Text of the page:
January 18, 2015 by heligena
So as the flipside of the last post, the time has come good people to look back at the year just gone and think about which movies we were most excited to see and which disappointed us the most when we finally watched them. A harsh exercise you might think but one that must be done for the good of mankind.
So, here we have the list of movies that thwarted our expectations in 2014. May God have mercy on their souls (and box office takings…)
1) 12 Years A Slave–
and before you say it, yes, we know the film turned out to be an award hoover with three Oscars, three golden globes and numerous other sparkly things in its final haul but the cynic in me thinks that might have had more to do with the subject matter than the actual movie itself. Don’t get us wrong it was absolutely an example of solid film-making with well honed technical skill and good performances all round (and to be fair Lupita Nyong’o deserved every accolade she got for her work in particular) but… and this is where the problem arises, it just wasn’t great. Neither groundbreaking nor illuminating in terms of the brutality of slavery, the film was simply good quality rather than high quality. Outside of one single uncut shot used during Solomon’s hanging which rightly took the breath away, the direction was unremarkable- not something usually said about Steve McQueen. And the screenplay was serviceable but not memorable overall, relying a little too much on shock rather than explanation for the characters actions. So while the critics may disagree, in our opinion the film just didn’t live up to the hype around it and it turned out to be quite the disappointment as the one of the first movie offerings we saw last year.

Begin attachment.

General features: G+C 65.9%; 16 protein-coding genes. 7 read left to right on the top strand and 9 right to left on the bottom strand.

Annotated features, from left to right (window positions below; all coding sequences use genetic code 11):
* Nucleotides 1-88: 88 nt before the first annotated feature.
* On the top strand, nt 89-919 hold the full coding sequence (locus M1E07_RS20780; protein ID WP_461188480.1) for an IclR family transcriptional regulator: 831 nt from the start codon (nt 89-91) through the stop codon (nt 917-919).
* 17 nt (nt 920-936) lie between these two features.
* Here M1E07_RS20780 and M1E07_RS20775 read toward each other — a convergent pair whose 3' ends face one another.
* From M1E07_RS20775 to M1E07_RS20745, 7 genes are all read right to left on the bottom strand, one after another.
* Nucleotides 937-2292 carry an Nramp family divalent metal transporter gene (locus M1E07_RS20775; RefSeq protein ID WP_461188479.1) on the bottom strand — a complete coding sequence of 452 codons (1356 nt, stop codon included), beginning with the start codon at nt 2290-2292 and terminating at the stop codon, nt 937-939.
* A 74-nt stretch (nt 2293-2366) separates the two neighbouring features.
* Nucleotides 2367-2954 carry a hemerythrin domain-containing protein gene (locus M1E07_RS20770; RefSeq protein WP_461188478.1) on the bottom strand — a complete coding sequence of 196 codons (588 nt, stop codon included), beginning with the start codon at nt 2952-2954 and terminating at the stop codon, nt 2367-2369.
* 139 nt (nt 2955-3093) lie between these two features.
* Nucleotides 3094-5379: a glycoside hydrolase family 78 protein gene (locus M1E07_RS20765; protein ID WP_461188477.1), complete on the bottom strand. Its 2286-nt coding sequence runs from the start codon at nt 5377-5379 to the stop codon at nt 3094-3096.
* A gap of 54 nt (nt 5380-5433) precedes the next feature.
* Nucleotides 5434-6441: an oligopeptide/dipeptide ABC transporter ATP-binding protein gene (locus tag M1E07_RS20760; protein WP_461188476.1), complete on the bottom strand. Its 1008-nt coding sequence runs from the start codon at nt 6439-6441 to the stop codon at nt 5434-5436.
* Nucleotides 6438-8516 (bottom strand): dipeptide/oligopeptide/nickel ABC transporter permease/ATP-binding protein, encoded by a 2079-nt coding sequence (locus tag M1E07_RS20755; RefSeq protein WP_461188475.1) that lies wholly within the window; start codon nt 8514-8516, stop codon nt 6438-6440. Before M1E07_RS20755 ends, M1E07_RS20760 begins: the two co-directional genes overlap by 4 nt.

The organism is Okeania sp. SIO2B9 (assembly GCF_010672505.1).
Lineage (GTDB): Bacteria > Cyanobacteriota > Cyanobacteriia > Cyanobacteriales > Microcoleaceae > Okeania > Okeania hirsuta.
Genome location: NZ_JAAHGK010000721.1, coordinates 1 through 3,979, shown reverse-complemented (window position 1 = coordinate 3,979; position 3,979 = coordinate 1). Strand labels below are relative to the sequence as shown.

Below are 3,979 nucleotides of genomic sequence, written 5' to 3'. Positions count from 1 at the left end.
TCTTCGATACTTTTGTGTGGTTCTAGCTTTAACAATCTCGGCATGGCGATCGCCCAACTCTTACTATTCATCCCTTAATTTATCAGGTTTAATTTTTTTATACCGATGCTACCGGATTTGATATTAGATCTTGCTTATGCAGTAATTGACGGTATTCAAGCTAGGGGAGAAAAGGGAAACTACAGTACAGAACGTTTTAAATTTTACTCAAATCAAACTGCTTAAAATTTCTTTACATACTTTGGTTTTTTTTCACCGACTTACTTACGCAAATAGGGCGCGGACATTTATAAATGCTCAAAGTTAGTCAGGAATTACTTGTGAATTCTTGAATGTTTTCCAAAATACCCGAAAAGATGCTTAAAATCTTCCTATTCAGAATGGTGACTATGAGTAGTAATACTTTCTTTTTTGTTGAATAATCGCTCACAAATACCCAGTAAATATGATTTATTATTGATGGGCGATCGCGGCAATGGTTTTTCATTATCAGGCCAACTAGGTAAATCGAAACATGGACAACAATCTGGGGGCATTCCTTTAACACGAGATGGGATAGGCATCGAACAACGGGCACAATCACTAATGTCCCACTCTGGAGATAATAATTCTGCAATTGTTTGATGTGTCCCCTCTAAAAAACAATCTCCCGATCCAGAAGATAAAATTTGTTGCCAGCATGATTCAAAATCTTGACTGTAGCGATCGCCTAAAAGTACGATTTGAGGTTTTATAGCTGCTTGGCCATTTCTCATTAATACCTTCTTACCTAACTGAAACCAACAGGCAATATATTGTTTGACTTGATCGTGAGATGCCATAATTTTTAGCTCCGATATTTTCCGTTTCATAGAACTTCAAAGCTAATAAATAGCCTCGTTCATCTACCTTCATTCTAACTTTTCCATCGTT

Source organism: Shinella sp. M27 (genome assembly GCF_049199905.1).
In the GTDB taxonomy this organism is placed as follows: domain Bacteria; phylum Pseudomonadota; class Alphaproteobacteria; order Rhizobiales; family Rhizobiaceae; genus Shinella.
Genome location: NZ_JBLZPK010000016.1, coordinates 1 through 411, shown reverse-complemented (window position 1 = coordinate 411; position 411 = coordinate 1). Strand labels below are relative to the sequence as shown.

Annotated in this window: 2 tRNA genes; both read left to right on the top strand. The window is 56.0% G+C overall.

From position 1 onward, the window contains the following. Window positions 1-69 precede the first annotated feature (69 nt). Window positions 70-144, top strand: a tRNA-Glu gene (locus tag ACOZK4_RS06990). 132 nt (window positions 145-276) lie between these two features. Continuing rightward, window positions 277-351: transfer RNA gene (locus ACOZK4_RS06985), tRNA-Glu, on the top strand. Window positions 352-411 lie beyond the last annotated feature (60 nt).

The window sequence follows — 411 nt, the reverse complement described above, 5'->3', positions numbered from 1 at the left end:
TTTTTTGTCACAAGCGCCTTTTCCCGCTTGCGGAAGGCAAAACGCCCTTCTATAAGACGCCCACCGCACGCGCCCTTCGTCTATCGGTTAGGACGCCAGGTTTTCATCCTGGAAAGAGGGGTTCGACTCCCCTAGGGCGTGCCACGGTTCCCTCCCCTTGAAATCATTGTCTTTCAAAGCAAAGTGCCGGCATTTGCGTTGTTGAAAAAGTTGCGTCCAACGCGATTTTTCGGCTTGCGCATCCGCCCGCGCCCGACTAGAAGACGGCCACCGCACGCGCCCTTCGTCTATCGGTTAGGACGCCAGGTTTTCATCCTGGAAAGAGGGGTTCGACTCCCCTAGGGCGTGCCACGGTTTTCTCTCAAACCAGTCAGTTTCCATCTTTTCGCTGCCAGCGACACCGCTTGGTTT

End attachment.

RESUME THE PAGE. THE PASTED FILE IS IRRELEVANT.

2) As Above So Below-
and a fairly impressive switch of genre from the last entry. Not many horror films come out with great expectations attached (unless they are a sequel to a surprise hit like Paranormal Activity or The Conjuring) so it could be argued that this has no right to disappoint if we weren’t expecting much to begin with. But the trailer was tense, atmospheric and gritty set as it was in the actual Parisian catacombs and so our little horror-loving hearts beat a little faster when we bought our ticket. And truth be told, the first half of the film met each and every anticipation we had with its claustrophobic locations, sparky dialogue and pared down visuals. But then the film’s internal logic just seemed to fall apart- throwing in cheap narrative tricks like jump-shocks far too often and offering religious overtones that muddled the story, throwing off its carefully built tension. It’s a common failing in horror movies these days but one that really brought this film to its knees. Combined with an overly shaky hand-cam (another overused device) and an ending that comes off as confused rather than clever the movie just lost everything that had set it apart to begin with and for this very reason it makes our list of disappointing flicks of 2014.